Now onto the qualitative methodology folks and their suggestions about new directions for audit research! As I listened to them speak I had a strong sense of déjà vu that dated back at least a decade if not more.
I sat at the Congress (recall I am at an EAA early morning plenary) trying to figure out what is wrong. Simply put there was little passion on the panel for what they were presenting. Indeed, the only passionate actor was pushing for studies of audit beyond the financial audit as if there was nothing that needed study for in financial auditing.
If academics cannot get passionate about their suggestions for future research endeavours – what can we get passionate about? So I poked them awake by posing the question in terms I knew they would react to if there was any passion on the panel – I compared their presentations to some of the malaise I observe in archival audit research forums on the same topic.
It was an interesting reaction. Of course there were the two overly defensive responses but the panel sat upright and began to show some spirit. And the questions and suggestions from the floor were also spirited.
I know that there is a lot of new ideas floating around audit qualitative research. We have three examples at Queen’s of PhD students doing interesting and innovative qualitative research in audit.
I close with the observation of one panel member after it was over, maybe the panel could have been a bit younger if we wanted to truly focus on new ideas!
As I said earlier in my blog there is a wealth of material backlogged from my European sojourn!
One of these were two audit research observations. First, by the one of the two or three most distinguished audit researchers in the world who suggested audit archival research was nearing the end of what it could accomplish. Second, the rather insipid discussion that totally lacked any passion until I intervened at the EAR panel on ” New Directions in Audit Research” held at the EAA (and I remind the panel members that most of them had invited me directly to get up and come to an 830 am panel – ask and ye shall receive)!
Frankly I think both are problematic, but for different reasons!
There is still a lot of room for new thinking on archival audit research, but the current generation needs to stop its chokehold on the editorial process that is making conforming normal science research choices dominant in archival audit research. Indeed, the current fascination of repeating the same studies at ever increasingly refined levels (coming soon American partner level studies that will repeat the investigations done in Australia (and elsewhere) and try to make small result differences seem like mountains not the ant hills they actually are) stifles any truly innovative research . Editors are doing the safe thing by accepting realms of turgid normal science dial tuning (turning would be calling it too great an innovation) in this realm setting a poor example for audit PHD students that this is what it takes to get published in the majors. These dial tuning studies do not belong in the top journals but should be the province of niche journals. At least in North America there is a strong trend by PhD students of following up on what is published in the majors hence causing a downward spiral of fine tuning in audit archival research. This may be why some of the most innovative audit archival research is being done in Europe where luckily there is some ignorance of, or ignoring of, the Anglo-Saxon rules of the publishing game. Let’s hope that continues as it is one sign of innovative research in the archival audit realm!!!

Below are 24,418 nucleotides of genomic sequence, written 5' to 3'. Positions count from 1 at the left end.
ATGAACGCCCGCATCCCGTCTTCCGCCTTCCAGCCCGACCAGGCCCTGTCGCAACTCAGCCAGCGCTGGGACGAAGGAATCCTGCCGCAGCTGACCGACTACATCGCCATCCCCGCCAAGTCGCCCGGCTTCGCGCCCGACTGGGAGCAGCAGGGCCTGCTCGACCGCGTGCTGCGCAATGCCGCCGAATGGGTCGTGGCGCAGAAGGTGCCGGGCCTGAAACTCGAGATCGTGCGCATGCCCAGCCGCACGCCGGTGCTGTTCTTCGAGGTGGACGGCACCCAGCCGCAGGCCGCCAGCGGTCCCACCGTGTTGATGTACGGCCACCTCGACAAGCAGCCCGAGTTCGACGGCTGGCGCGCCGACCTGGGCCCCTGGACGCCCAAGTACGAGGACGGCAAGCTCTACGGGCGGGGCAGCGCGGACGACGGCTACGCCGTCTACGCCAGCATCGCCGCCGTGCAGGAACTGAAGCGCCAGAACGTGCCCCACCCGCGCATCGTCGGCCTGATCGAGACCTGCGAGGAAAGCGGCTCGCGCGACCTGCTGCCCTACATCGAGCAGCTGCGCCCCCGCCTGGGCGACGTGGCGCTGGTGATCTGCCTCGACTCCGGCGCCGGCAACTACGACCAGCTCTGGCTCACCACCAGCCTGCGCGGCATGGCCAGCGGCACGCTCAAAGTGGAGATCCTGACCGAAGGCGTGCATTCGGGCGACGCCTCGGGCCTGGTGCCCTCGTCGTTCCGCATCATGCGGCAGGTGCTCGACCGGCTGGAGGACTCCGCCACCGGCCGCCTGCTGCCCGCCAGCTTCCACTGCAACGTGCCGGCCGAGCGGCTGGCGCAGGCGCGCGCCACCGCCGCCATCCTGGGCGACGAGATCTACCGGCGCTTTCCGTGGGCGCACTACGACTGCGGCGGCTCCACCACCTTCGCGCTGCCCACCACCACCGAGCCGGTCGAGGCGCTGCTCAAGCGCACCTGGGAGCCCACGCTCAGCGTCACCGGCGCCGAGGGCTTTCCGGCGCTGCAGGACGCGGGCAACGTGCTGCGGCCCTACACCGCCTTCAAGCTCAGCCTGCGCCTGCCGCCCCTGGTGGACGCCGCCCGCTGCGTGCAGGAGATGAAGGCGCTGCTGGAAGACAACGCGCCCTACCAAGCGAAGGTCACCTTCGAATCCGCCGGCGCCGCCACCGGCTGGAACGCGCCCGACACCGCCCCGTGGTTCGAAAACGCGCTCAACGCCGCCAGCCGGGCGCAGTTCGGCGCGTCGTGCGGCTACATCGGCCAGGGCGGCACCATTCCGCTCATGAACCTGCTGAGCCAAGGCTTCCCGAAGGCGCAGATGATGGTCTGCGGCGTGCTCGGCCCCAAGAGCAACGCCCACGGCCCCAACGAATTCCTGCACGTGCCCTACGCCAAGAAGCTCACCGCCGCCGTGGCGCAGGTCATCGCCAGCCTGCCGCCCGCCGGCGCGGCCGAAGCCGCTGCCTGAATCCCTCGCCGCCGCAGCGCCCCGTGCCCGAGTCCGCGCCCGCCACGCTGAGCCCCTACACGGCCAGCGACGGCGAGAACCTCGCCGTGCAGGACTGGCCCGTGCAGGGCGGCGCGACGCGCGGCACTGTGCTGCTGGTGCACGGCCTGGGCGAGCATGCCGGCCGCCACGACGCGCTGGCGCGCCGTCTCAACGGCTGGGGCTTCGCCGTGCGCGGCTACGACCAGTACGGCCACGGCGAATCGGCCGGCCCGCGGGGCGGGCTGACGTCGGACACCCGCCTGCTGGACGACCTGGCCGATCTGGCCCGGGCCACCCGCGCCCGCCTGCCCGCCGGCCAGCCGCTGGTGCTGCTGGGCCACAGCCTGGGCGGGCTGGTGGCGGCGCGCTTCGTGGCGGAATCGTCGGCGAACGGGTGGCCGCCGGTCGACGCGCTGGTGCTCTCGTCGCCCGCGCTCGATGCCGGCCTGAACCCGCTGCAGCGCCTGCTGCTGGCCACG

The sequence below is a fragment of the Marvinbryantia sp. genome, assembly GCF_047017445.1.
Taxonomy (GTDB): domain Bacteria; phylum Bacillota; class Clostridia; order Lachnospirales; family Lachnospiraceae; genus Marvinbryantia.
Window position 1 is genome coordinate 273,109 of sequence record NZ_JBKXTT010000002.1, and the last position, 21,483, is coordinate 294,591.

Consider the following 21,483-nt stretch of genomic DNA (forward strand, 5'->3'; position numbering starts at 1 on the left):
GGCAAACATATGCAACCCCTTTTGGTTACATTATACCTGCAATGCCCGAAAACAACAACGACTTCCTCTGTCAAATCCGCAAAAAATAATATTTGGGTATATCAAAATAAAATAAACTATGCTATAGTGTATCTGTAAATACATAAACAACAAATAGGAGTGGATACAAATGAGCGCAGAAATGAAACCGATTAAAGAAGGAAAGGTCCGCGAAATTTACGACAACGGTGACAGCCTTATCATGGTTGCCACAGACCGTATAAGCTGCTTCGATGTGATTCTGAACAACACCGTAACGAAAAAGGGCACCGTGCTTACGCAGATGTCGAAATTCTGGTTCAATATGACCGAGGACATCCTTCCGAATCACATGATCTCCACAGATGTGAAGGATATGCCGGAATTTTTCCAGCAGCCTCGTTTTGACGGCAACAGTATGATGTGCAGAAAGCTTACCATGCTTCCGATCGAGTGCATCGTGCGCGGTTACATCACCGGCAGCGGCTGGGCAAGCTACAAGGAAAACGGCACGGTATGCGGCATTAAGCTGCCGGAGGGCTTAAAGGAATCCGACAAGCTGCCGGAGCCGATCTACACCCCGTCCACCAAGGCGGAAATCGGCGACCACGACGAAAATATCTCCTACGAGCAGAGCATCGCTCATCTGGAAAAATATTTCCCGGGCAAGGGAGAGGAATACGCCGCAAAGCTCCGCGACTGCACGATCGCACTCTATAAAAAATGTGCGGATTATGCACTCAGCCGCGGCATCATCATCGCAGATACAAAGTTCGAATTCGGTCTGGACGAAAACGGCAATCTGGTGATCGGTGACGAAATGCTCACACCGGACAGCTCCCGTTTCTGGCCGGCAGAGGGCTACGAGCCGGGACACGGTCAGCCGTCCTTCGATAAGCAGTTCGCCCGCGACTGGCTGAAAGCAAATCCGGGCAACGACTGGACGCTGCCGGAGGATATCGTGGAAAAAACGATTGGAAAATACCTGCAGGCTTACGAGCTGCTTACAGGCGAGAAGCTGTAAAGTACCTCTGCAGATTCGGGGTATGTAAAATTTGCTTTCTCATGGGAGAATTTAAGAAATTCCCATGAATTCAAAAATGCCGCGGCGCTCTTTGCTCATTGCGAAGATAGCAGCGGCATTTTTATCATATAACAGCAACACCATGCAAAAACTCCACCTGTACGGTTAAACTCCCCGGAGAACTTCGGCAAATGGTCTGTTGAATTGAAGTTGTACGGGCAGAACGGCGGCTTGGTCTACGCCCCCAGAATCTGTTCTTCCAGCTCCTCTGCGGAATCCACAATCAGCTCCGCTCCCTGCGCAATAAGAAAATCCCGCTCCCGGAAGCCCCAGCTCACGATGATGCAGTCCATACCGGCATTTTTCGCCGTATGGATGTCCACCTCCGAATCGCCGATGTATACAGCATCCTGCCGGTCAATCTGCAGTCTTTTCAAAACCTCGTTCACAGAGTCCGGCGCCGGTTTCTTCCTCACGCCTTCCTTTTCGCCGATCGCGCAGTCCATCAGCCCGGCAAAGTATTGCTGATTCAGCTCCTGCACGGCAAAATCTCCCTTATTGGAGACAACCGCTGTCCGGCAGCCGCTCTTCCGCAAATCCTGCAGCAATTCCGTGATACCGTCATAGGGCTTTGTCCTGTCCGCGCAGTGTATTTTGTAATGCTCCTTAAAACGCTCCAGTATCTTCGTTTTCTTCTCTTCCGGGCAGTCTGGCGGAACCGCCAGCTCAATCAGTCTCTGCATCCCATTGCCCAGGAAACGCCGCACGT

Next up, the qualitative quagmires of the ” New Directions” Panel!
Every year between July 1 ( Canada Day) and July 4 ( USA Independence Day) I think a little about how the differences between our two countries are reflected in Accounting research and practice. I know, only an academic accounting nerd would ponder this question but it is interesting in light of the broader geopolitical environment.
How did Canada, which was founded based on allegiance to the British crown, become so accepting of diversity in accounting research (and other areas) whereas the USA became so monolithic in its devotion to financial economics?
How did Canada founded on the precepts of “peace order and good government” take seriously the need to constructively critique our accounting and auditing institutions ( Among others) whereas the USA founded on the precepts of ” life, liberty and the pursuit of happiness” became the home “of if it is not done here it cannot be done right” (e.g. FASB, PCAOB etc)?
How can a country born out of revolution (the USA) to established authority from beyond the seas (the UK) take it upon itself to establish its authority beyond its borders in the regulation and inspection of public accounting?
Every year I try not to be smug, it does not work I know but I try, but I remember Americans as individuals are kind, considerate and open people even if their institutions and leaders suggest otherwise! Happy Canada Day and a shout out to the ” Glorious Fourth” for our once (and hopefully future) friends to the south (and if you look carefully on a map to Kkingston’s Northeast!).